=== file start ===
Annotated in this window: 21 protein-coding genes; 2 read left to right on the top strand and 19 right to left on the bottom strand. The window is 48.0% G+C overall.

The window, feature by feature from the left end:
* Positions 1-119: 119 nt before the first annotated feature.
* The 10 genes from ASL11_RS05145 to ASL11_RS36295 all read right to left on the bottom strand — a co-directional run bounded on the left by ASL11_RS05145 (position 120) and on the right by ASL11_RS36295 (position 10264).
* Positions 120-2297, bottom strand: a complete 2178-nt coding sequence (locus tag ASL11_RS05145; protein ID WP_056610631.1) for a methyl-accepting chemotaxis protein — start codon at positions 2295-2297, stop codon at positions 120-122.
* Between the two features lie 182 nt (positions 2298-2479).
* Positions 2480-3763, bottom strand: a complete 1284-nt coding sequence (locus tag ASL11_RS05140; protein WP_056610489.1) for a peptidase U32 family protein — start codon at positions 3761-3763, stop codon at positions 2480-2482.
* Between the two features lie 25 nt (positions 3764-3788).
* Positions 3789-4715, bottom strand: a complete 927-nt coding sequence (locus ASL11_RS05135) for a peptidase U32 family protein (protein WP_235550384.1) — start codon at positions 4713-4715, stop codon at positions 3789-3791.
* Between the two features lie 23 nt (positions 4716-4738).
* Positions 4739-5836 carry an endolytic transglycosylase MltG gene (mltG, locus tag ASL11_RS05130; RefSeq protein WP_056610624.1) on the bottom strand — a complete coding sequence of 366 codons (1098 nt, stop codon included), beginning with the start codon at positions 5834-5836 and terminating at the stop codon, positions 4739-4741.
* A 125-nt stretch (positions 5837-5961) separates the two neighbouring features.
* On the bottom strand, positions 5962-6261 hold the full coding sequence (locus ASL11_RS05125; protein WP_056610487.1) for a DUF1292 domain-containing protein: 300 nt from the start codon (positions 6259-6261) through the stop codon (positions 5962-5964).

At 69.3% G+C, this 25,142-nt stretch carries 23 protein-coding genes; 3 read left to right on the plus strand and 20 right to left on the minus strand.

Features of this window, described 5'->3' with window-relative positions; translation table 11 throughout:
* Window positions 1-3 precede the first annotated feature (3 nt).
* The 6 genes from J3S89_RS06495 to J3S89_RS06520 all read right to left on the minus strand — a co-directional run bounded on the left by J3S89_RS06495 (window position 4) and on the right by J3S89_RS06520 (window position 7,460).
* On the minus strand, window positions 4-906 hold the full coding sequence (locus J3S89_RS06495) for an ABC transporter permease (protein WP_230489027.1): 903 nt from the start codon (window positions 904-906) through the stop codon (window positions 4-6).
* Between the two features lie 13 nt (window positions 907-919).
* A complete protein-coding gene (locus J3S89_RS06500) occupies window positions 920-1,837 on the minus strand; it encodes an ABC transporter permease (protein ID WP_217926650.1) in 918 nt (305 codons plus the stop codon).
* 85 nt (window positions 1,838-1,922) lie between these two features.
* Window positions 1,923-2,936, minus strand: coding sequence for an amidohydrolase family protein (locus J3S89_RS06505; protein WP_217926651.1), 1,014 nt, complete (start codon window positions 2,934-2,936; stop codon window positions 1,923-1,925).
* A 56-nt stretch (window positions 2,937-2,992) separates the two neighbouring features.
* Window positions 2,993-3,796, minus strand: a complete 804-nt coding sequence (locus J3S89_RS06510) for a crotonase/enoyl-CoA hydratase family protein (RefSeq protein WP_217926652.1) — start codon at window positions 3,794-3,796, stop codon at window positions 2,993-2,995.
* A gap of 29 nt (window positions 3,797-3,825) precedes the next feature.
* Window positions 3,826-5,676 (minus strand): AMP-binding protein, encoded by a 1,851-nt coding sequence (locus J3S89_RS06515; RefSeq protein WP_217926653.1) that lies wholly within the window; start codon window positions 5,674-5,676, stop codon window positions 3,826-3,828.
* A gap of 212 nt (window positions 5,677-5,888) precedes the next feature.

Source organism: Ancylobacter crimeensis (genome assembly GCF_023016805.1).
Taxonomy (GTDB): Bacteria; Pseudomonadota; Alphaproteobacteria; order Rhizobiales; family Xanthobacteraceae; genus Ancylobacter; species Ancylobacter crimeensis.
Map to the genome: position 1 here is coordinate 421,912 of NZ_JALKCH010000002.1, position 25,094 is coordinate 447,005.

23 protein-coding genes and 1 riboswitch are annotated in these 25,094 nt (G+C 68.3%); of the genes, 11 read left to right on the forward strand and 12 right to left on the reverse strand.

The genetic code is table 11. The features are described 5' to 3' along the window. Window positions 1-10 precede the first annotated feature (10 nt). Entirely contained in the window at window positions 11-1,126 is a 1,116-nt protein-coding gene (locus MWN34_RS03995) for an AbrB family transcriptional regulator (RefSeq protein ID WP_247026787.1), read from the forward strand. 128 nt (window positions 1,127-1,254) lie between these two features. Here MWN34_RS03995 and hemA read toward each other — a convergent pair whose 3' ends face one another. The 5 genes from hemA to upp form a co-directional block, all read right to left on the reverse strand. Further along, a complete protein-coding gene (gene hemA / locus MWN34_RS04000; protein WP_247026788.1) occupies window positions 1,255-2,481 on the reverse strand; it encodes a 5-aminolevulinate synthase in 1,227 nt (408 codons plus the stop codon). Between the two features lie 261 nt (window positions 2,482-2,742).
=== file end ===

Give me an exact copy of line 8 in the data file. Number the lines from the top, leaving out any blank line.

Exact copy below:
* Between the two features lie 25 nt (positions 3764-3788).